Endpoint Security: How to Control USB Devices
Shopping for stronger USB port control? Some criteria to consider when it’s time to rein in thumb drives and other pesky critters
Thu, January 17, 2008
USB ports are a fact of life in modern IT--which means they are also a headache for every IT manager.
“You’ve got to live with USB ports, and you’ve got to secure them,” says Ari Tammam, VP of alliances at Promisec, a maker of endpoint control software. “I don’t think you can get away with blocking them for everyone.”
The USB port control native to Windows XP and Windows Server 2003 is extremely limited. You can disable ports or render them read-only, but finer control over allowed devices or file types is lacking. However, there are a number of third-party applications that give you control over your USB ports with varying degrees of granularity.
One of the features of the USB hardware specification is that each device tells the system what kind of device it is as part of the connection process. Some manufacturers take advantage of this to let you block specific kinds of devices on specific ports. For instance, you might opt to allow a USB mouse on any port, but never allow thumb drives. But remember, the principle of least privilege applies with a vengeance to USB ports. Generally, the question shouldn’t be “what do you want to block?”; it’s “what do you want to allow?”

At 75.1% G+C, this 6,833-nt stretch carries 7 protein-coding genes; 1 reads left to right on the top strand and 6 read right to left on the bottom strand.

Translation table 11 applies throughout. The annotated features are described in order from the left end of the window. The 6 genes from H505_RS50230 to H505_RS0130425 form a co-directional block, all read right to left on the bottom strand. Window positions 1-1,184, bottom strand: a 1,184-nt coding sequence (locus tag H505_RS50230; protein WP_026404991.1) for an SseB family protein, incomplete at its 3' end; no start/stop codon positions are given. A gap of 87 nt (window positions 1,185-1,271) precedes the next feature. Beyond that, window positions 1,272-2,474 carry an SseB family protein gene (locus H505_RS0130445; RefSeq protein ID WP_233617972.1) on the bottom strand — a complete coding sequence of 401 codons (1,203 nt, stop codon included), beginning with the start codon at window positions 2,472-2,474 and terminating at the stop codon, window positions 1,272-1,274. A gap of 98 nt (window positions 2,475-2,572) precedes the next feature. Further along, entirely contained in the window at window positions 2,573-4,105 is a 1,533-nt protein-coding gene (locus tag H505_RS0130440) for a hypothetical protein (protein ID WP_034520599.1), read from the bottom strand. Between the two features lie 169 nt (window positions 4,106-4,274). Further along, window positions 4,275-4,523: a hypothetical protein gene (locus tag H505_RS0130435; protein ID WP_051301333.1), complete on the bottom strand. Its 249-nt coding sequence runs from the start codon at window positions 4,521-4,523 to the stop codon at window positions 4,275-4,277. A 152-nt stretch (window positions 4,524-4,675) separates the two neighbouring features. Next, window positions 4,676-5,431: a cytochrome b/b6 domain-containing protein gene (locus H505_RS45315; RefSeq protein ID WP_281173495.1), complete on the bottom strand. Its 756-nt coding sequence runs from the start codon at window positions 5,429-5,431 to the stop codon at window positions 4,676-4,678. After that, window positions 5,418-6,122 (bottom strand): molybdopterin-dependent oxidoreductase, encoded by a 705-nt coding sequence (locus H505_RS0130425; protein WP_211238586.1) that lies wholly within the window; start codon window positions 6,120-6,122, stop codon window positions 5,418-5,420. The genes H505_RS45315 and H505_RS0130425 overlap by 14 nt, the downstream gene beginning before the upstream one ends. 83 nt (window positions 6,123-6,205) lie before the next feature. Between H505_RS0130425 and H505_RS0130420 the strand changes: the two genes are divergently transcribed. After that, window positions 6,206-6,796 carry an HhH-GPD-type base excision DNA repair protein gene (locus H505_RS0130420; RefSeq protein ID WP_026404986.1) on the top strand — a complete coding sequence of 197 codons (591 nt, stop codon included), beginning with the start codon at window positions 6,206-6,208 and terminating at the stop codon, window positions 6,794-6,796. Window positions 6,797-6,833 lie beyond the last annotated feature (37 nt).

Some manufacturers go much further with the controls they allow, and let you require “a specific device with a specific serial number linked to a specific user” to use a particular port, says Gil Sever, CEO of the endpoint security tools manufacturer Safend. You might also mark certain devices as read-only or specify which kinds of files can be read and written through a given USB port. This helps prevent two security risks: someone loading rogue programs into the system through the port, or someone taking out unauthorized kinds of data. For example, a user may be authorized to download Excel (.xls) or Word (.doc) files, but not database files.
Some products also block USB ports at the OS level--that is, they become part of the connection process and won’t allow specific kinds of devices to connect on any port on the network. Others will only allow certain specific devices while blocking other devices of that class. Thus the user can download files to, say, the disk drive in her laptop, but to no other USB disk drive. Alternately, you could set things up such that only a thumb drive encrypted with corporate-approved encryption and regi